Chrome IPC Internals – Part III

We didn’t specify anything about the message ID in the IPC “protocol” header. Did we? Yes we did specify about the message ID in indirect manner. In this blog we will answer few questions.

1) Did we specify message ID?
2) How message ID is calculated?
3) Why we need to specify the message macros in a header file?

Yes we did specify the message ID when we defined the “data type” exchanged between client and server. In the Part II of this series, I have defined two different messages using macro IPC_MESSAGE_CONTROL2. This macro defines a message/type with two parameters in it. In the end of this part, we will see how this macro is expanded for one of the message we have defined.

During the IPC_MESSAGE_CONTROL2 macro expansion, message ID is calculated using this macro:

#define IPC_MESSAGE_ID() ((IPC_MESSAGE_START << 16) + __LINE__)

There are two different parameters in the above macro. IPC_MESSAGE_START is what we have defined in our header file and it uses the __LINE__ to calculate the message ID. This answer, why we need to define this macro in a header file and include it in your program!

Let’s see how IPC_MESSAGE_CONTROL2 macro is expanded for one of the message we have defined in the previous part.

After macro expansion,

// IPC_MESSAGE_CONTROL2 macro expansion

class IPC_MESSAGE_EXPORT MsgClassIS : public IPC::Message {
    public:
        typedef IPC::MessageSchema<Tuple2<int, std::wstring> > Schema;
        typedef Schema::Param Param;
        enum { ID = ((IPC_MESSAGE_START << 16) + __LINE__)};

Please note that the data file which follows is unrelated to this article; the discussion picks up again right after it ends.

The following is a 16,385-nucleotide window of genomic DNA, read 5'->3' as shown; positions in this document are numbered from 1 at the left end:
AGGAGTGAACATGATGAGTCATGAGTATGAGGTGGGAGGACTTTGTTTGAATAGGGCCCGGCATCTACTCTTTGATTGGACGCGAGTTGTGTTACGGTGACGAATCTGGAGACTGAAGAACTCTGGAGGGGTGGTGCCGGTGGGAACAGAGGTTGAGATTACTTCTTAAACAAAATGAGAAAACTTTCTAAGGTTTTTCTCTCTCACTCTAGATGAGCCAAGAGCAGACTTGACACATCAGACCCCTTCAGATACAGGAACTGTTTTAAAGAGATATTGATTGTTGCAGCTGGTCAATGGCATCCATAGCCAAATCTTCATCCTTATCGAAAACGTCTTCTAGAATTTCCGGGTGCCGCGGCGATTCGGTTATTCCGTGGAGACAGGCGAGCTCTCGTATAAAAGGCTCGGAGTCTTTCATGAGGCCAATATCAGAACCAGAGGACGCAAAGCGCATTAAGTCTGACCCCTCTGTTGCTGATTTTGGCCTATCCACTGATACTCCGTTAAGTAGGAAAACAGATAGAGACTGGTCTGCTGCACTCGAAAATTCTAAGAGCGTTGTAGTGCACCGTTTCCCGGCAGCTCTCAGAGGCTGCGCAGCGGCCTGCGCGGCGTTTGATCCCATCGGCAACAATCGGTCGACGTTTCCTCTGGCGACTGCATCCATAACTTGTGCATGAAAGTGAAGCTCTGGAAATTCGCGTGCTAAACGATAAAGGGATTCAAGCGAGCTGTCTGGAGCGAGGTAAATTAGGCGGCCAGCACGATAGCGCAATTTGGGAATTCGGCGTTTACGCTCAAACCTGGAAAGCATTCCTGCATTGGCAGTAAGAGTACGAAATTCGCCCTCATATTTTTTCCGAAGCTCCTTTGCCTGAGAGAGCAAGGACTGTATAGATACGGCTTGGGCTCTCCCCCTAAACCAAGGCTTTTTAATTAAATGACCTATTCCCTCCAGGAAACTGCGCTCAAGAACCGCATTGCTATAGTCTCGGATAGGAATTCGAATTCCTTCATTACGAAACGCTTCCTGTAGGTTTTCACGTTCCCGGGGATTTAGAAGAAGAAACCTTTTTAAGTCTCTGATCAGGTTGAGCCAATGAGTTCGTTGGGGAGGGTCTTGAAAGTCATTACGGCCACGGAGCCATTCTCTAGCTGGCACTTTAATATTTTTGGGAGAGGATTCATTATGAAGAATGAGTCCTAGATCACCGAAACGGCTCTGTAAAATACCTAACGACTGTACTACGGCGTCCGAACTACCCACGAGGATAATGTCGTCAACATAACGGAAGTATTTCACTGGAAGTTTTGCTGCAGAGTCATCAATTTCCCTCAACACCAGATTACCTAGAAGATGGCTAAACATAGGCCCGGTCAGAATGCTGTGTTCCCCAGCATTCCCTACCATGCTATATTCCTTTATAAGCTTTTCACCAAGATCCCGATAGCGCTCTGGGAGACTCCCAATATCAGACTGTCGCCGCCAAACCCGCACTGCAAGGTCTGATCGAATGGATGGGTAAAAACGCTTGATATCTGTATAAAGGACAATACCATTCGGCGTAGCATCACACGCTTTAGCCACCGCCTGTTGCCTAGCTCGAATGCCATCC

MsgClassIS(const int& arg1, const std::wstring& arg2);
        virtual ~MsgClassIS();
        static bool Read(const Message* msg, Schema::Param* p);
        static void Log(std::string* name, const Message* msg, std::string* l);
       
        template<class T, class S, class Method>
        static bool Dispatch(const Message* msg, T* obj, S* sender, Method func)
        {
            Schema::Param p;
            if (Read(msg, &p)) {
                DispatchToMethod(obj, func, p);
                return true;
            }
            return false;
        }
 
        template<class T, class S, typename TA, typename TB>
        static bool Dispatch(const Message* msg, T* obj, S* sender,void (T::*func)(const Message&, TA, TB))
        {
            Schema::Param p;
            if (Read(msg, &p)) {
                (obj->*func)(*msg, p.a, p.b);
                return true;
            }
            return false;
        }
       
        template<typename TA, typename TB>
        static bool Read(const IPC::Message* msg, TA* a, TB* b) {
            Schema::Param p;
            if (!Read(msg, &p))
                return false;
            *a = p.a;
            *b = p.b;
            return true;
        }
};

MsgClassIS::MsgClassIS(const int& arg1, const std::wstring& arg2) :  IPC::Message(MSG_ROUTING_CONTROL, ID, PRIORITY_NORMAL)
{
    Schema::Write(this, MakeRefTuple(arg1, arg2));
}

MsgClassIS::~MsgClassIS() {}
 
bool MsgClassIS::Read(const Message* msg, Schema::Param* p)
{
    return Schema::Read(msg, p);
}

void MsgClassIS::Log(std::string* name,const Message* msg,std::string* l)
{
    if (name)
        *name = “MsgClassIS”;
    if (!msg || !l)
        return;
    Schema::Param p;
    if (Schema::Read(msg, &p))
        IPC::LogParam(p, l);
}

If you replace “IPC_MESSAGE_CONTROL2(MsgClassIS, int, std::wstring)” with the above code and you have a working program. This one creates a message with routing ID MSG_ROUTING_CONTROL and priority PRIORITY_NORMAL.

As per \ipc\ipc_message.h, MSG_ROUTING_CONTROL means “indicates a general message not sent to a particular tab.”

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This entry was posted in C/C++, Chrome, Cr-48, Internals and tagged , , , , , , , . Bookmark the permalink.

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